The time my midwife handed me my baby wrapped in towels for her very first introduction to her mommy’s milk, I thought “this is going to be a breeze!”
The next morning, I was in tears. I was up all night with my ribs feeling like they were caving in and by morning, I was no longer fitting in the one blouse I had brought with me. I spent the day trying to figure out positions that were comfortable for both Monster AND me to breastfeed. The lactation nurses kept telling me “newborn hold” “football hold” and “don’t lie down!” until I almost gave up.
Ironically, it was at home and with my sister’s help that we were able to latch successfully, when she told me to lie down on one side, let Monster get comfortable with me while laying skin-to-skin with me. Monster fussed around for only a few seconds before latching on without any help and sucked me dry! The last time I had been that happy was before my back labor had started.
It bothered me why the lactation nurses didn’t tell me to hold my baby skin-on-skin. I was confused why all the positions they forced on me had me hold Monster as if she was an inanimate object. What I took from their brief sessions of “help” was that all I need to worry about is the shape of the tongue and “stuff your nipple in when she yawns!”
My sister taught me to just lay down with the little baby in bed, “let her become friends with the milk” were her actual words, something that still makes me chuckle, but it worked. Her words never fail to help us, even 2 years into motherhood.
Now as a toddler, Monster has become a picky eater eating only bland white rice and picking food from the floor where she threw it herself 15 minutes ago. (Incidentally, that has resulted in my floors being kept sanitized every day since I know she’s going to be eating food off them.) I saw the same behavior in my sister’s daughters and accepted it as being an inherited trait. I went to her home once, worrying about how little Monster was eating and seeing her kids eat their food opened my eyes to what was going on with my own child.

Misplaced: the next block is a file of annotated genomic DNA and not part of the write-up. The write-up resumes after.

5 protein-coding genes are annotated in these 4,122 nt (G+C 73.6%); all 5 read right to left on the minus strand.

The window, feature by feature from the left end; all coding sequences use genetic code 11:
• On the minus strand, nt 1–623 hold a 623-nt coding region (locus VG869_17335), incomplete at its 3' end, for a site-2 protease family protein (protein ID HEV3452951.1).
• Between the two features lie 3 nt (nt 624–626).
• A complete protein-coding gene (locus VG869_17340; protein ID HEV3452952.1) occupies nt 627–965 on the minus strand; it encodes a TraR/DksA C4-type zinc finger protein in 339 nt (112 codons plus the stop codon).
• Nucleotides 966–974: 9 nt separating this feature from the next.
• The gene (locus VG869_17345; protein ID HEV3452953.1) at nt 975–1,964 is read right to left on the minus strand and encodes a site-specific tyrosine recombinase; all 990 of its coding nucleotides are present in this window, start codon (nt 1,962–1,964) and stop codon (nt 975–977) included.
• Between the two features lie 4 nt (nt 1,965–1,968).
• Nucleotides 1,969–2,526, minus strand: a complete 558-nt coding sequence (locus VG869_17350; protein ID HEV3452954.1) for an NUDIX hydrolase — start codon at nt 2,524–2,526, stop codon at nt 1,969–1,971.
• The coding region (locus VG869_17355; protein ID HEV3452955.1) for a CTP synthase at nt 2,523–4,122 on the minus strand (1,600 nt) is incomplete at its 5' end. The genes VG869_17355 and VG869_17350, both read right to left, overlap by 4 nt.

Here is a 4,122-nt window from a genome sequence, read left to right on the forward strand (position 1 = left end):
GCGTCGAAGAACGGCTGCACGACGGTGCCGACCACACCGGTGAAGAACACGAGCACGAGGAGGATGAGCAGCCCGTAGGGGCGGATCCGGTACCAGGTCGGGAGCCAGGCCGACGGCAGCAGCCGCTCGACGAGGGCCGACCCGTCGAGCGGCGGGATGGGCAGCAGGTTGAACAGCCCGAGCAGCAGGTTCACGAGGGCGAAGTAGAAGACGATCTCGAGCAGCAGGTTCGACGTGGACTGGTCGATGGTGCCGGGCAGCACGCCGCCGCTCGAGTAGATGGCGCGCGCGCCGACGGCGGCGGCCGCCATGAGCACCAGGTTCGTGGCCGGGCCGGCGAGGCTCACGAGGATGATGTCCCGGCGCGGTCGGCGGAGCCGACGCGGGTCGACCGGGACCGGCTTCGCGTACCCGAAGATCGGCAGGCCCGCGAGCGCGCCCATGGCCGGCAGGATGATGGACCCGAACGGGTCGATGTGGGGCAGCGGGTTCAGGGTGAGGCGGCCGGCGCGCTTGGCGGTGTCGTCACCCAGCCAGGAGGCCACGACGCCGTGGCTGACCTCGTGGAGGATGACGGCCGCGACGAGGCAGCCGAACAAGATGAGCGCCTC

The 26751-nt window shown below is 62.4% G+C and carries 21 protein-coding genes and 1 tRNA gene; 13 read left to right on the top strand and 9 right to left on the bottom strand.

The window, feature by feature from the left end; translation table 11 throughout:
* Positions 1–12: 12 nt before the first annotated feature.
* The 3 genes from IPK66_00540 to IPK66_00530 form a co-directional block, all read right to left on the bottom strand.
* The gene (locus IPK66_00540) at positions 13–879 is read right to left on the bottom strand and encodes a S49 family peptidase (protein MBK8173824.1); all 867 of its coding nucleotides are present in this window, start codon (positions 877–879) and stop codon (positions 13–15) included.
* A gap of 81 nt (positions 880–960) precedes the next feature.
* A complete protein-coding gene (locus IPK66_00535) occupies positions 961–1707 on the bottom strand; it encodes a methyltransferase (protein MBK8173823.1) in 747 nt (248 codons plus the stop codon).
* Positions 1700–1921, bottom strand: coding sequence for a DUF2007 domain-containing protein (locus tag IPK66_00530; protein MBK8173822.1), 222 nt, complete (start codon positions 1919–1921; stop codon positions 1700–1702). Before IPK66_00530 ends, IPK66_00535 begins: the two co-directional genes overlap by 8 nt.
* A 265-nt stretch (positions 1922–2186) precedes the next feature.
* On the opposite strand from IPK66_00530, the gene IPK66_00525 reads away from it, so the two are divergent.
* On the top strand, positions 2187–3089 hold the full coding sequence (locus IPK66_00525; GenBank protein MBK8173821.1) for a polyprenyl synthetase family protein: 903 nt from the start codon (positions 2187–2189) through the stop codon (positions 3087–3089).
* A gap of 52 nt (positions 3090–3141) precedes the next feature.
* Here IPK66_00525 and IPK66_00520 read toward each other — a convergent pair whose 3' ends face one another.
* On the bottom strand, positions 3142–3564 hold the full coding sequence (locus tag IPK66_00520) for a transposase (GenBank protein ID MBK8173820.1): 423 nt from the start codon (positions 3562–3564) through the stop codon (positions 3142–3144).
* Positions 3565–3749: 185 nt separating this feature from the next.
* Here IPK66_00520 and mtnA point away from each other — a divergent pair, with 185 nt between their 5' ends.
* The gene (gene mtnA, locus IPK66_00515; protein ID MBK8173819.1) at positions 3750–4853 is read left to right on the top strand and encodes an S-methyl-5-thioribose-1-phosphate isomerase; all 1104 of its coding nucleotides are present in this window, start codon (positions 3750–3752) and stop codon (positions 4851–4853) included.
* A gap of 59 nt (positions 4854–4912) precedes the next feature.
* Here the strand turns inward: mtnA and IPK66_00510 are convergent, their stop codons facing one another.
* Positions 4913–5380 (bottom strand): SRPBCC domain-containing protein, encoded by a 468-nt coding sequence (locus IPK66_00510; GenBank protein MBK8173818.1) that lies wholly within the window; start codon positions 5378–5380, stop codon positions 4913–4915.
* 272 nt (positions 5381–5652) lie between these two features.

Rida and Amal, my nieces both eat on their own. My sister plops down a small portion of food in the kitchen table and leaves them both to their means. There I am, watching in amazement at the 4 year old and the 3 year old dig in, leave to wander around the house and my sister taking the opportunity to refill their plates just as they come back and dig in again.
A light bulb goes off on my head and I put another plate next to them and get floored as I see my very own Monster climb up and spoon the food into her mouth! Of course, that also started off a cute exchange of food as the 3 year old and my Monster began to feed each other and giggle happily.
We have since then stopped trying to “feed” Monster. We make foods available, accessibly and then give her space to eat at her own pace. It just never occurred to me till I saw my nieces that there will be a stage when kids will want to do everything on their own. Be it eat, potty, or play. Just like she won’t let me stay in the bathroom anymore while she pees, or runs away from me if I follow her on the jungle gym, now I know she’s asking for space to try things on her own in more areas.
I have accepted the changes as best as I can without letting it bother me. I still follow her every move on the jungle gym and am there when she gets too close to an unenclosed edge and I let her chose her own mismatched clothes (usually pink) when we are getting ready and I’m letting her decide which part of the egg she eats and which she stows away for later.
It is a constant struggle just like every part of parenthood is. What has changed is that her eating habits (or lack thereof) don’t bother me anymore. I don’t get frustrated with her if she throws her pasta around. I don’t cry when she wastes a plate of bulger and I just laugh when I see her push pieces of meatballs inside the storage bin.
I merely go ahead post a note on Facebook for laughs, reminding me to empty the said bin of leftovers before bedtime.
This post is part of the 2010 API Principles of Parenting blog carnival, a series of monthly parenting blog carnivals, hosted by API Speaks. Learn more about attachment parenting by visiting the API website.